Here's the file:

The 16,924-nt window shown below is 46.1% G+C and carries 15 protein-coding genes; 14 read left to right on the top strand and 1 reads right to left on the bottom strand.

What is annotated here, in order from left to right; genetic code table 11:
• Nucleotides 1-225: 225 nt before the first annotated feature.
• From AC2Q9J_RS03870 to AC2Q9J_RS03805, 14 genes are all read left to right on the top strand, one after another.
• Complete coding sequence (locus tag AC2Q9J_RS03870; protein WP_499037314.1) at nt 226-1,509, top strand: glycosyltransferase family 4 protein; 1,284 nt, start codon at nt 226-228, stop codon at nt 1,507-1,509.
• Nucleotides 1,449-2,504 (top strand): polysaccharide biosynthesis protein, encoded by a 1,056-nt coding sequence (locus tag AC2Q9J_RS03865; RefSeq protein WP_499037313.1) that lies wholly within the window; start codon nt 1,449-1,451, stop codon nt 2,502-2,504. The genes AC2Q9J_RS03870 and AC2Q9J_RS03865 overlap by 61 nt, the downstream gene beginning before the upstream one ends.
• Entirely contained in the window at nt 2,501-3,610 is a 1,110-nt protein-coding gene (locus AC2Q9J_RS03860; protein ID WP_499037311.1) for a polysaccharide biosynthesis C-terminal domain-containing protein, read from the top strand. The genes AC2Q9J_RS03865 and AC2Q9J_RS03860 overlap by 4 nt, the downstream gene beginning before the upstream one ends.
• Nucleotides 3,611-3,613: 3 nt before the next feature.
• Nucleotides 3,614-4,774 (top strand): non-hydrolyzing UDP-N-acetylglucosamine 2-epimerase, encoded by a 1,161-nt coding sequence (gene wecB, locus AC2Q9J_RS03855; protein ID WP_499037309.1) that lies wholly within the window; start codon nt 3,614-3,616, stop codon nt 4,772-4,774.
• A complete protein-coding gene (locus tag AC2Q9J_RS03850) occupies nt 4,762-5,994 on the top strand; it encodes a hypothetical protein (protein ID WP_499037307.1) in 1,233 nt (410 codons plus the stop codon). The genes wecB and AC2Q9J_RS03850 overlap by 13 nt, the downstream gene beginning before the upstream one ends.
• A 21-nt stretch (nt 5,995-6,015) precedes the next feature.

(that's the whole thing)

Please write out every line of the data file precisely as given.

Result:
The 16,924-nt window shown below is 46.1% G+C and carries 15 protein-coding genes; 14 read left to right on the top strand and 1 reads right to left on the bottom strand.

What is annotated here, in order from left to right; genetic code table 11:
• Nucleotides 1-225: 225 nt before the first annotated feature.
• From AC2Q9J_RS03870 to AC2Q9J_RS03805, 14 genes are all read left to right on the top strand, one after another.
• Complete coding sequence (locus tag AC2Q9J_RS03870; protein WP_499037314.1) at nt 226-1,509, top strand: glycosyltransferase family 4 protein; 1,284 nt, start codon at nt 226-228, stop codon at nt 1,507-1,509.
• Nucleotides 1,449-2,504 (top strand): polysaccharide biosynthesis protein, encoded by a 1,056-nt coding sequence (locus tag AC2Q9J_RS03865; RefSeq protein WP_499037313.1) that lies wholly within the window; start codon nt 1,449-1,451, stop codon nt 2,502-2,504. The genes AC2Q9J_RS03870 and AC2Q9J_RS03865 overlap by 61 nt, the downstream gene beginning before the upstream one ends.
• Entirely contained in the window at nt 2,501-3,610 is a 1,110-nt protein-coding gene (locus AC2Q9J_RS03860; protein ID WP_499037311.1) for a polysaccharide biosynthesis C-terminal domain-containing protein, read from the top strand. The genes AC2Q9J_RS03865 and AC2Q9J_RS03860 overlap by 4 nt, the downstream gene beginning before the upstream one ends.
• Nucleotides 3,611-3,613: 3 nt before the next feature.
• Nucleotides 3,614-4,774 (top strand): non-hydrolyzing UDP-N-acetylglucosamine 2-epimerase, encoded by a 1,161-nt coding sequence (gene wecB, locus AC2Q9J_RS03855; protein ID WP_499037309.1) that lies wholly within the window; start codon nt 3,614-3,616, stop codon nt 4,772-4,774.
• A complete protein-coding gene (locus tag AC2Q9J_RS03850) occupies nt 4,762-5,994 on the top strand; it encodes a hypothetical protein (protein ID WP_499037307.1) in 1,233 nt (410 codons plus the stop codon). The genes wecB and AC2Q9J_RS03850 overlap by 13 nt, the downstream gene beginning before the upstream one ends.
• A 21-nt stretch (nt 5,995-6,015) precedes the next feature.